On the Shoofly - Jan/Feb 2018
- story and photos by Ellis Anderson
2018 is going to be a watershed year for The Arts, Hancock County. The organization is celebrating its 15th year with more than 300 members, a new slate of officers and ambitious new goals.
Recently elected officers are president Steve Barney, vice-president Ann Madden, and Alicein Schwabacher, who will serve as treasurer. The trio have extensive experience in developing economic development initiatives through the arts.
Barney is the director of the Bay St. Louis Creative Arts Center (101 Central Ave., BSL) and founder of the STEAMpunk Pottery Project – an educational program for children. The STEAMpunk project has been featured on the Mississippi Roads public television show (see video at the end of this story) and hosted by the George Ohr Museum.
On the Shoofly
Schwabacher owns and manages the Mockingbird Café, (110 South Second Street), often called “the town’s living room.” The café has been an Old Town anchor for more than a decade. It features a changing art gallery on its walls and offers space to performing artists for music circles and open mic nights. The Mockingbird has developed a regional reputation as a family-friendly performance spot for top regional singer-songwriters. The last Friday of each month, the Mockingbird also hosts Mr. Atticus's Night Market, with live music and artist selling wares.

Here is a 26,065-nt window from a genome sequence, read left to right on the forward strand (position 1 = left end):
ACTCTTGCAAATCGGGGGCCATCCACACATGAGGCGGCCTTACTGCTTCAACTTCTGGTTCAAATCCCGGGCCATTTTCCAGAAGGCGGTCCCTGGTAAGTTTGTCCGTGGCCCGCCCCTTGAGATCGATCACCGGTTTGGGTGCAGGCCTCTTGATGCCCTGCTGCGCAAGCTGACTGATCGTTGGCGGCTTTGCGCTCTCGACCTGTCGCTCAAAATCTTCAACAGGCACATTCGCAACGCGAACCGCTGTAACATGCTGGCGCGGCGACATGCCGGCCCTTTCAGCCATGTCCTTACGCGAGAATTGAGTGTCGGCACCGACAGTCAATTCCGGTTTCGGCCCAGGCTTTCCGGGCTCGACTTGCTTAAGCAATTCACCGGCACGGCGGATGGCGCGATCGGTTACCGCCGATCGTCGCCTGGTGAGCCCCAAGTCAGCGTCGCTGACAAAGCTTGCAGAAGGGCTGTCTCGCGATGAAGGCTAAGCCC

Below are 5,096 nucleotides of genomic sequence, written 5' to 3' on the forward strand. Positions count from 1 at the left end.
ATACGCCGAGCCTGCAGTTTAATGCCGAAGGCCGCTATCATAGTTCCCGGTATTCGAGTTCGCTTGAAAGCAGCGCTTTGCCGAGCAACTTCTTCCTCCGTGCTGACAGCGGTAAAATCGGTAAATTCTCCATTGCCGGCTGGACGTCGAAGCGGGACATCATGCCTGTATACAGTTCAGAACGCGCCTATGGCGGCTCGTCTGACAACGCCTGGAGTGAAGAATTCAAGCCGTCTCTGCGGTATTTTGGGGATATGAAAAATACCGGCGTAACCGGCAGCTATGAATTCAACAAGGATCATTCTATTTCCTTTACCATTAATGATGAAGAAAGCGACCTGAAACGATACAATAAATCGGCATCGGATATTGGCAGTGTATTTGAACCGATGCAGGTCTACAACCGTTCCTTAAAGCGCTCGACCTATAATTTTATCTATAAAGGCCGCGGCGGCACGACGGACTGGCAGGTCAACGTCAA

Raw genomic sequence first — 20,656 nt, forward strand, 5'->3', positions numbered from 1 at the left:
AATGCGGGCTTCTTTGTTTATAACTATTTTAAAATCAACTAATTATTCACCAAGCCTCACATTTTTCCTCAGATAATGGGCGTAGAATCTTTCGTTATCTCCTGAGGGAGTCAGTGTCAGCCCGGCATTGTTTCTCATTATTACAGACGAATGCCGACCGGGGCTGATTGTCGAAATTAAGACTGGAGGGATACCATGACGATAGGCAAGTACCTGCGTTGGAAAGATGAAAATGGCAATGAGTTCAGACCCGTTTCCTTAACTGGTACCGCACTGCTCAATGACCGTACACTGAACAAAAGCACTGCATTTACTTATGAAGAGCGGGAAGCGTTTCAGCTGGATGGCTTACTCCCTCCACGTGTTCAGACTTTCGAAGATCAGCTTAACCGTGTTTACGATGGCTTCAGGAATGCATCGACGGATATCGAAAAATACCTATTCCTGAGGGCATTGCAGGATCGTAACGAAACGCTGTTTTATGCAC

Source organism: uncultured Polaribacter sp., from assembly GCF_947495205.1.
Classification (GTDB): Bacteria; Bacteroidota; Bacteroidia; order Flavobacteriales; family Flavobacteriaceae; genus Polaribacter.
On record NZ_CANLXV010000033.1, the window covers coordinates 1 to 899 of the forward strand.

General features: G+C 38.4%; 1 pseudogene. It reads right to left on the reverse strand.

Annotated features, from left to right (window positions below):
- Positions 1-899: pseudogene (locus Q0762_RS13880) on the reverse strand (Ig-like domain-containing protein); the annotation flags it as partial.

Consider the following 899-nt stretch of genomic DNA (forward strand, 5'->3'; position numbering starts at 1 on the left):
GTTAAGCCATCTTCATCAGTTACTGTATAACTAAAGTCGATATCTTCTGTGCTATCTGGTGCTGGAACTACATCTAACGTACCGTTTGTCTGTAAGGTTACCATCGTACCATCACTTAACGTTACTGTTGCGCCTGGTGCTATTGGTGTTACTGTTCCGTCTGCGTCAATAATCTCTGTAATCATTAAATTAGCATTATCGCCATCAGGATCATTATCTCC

For instance, a series of public art projects are already in the works with the Hancock County Board of Supervisors. Barney’s also working on plans to host a one-day “economic/arts summit,” to explore ways The Arts can coordinate efforts with other organizations to attract more visitors, residents and businesses over the long haul.
Look for Arts Alive! – a popular multi-media event that takes place in March (March 24, 2018) – to get a face-lift this spring. Produced by The Arts in coordination with Old Town merchants, this year, the event will bring more fine art to the streets. The film festival segment, introduced last year will be expanded as well.
“We’re going to focus on more hands-on demonstration type things for the 2018 Arts Alive,” says Barney. “For instance, I’m also working with artist Vicki Niolet to do a big Steampunk build-out. In real time, we’ll actually be welding together a kinetic sculpture while people watch.”
Also on the table is a tour of artist studios in the fall, and more arts workshops.
“We’re having more classes offered here at the Bay Creative Arts Center all the time,” Barney says, citing everything from pottery classes to flower arranging workshops. “It’s part of a bigger initiative to bring snowbirds down here for the winter for artists in residence opportunities.”
Barney points out that local B&Bs and vacation rentals will benefit by the endeavor, as well as local shops and restaurants.
Membership benefits will be making a huge stride forward in 2018, according to Barney. The Arts is updating its website, integrating more social media and streamlining the members community – making it easier for artists to join and sign up for committees or events.
“We have big social media initiatives planned, including Instagram “takeovers,” and artist of the month features,” Barney explains. “Donna Martin will oversee our gallery exhibitions, standardizing the system to manage gallery openings at the Waveland City Hall and other venues. Our educational outreach will also be expanding.”
Barney says that the Magnolia Bayou project has already borne positive and long-lasting fruit: The Arts has teamed up with the Raw Oyster Marching Club to bring a weekly after-school arts program to the local Boys & Girls club.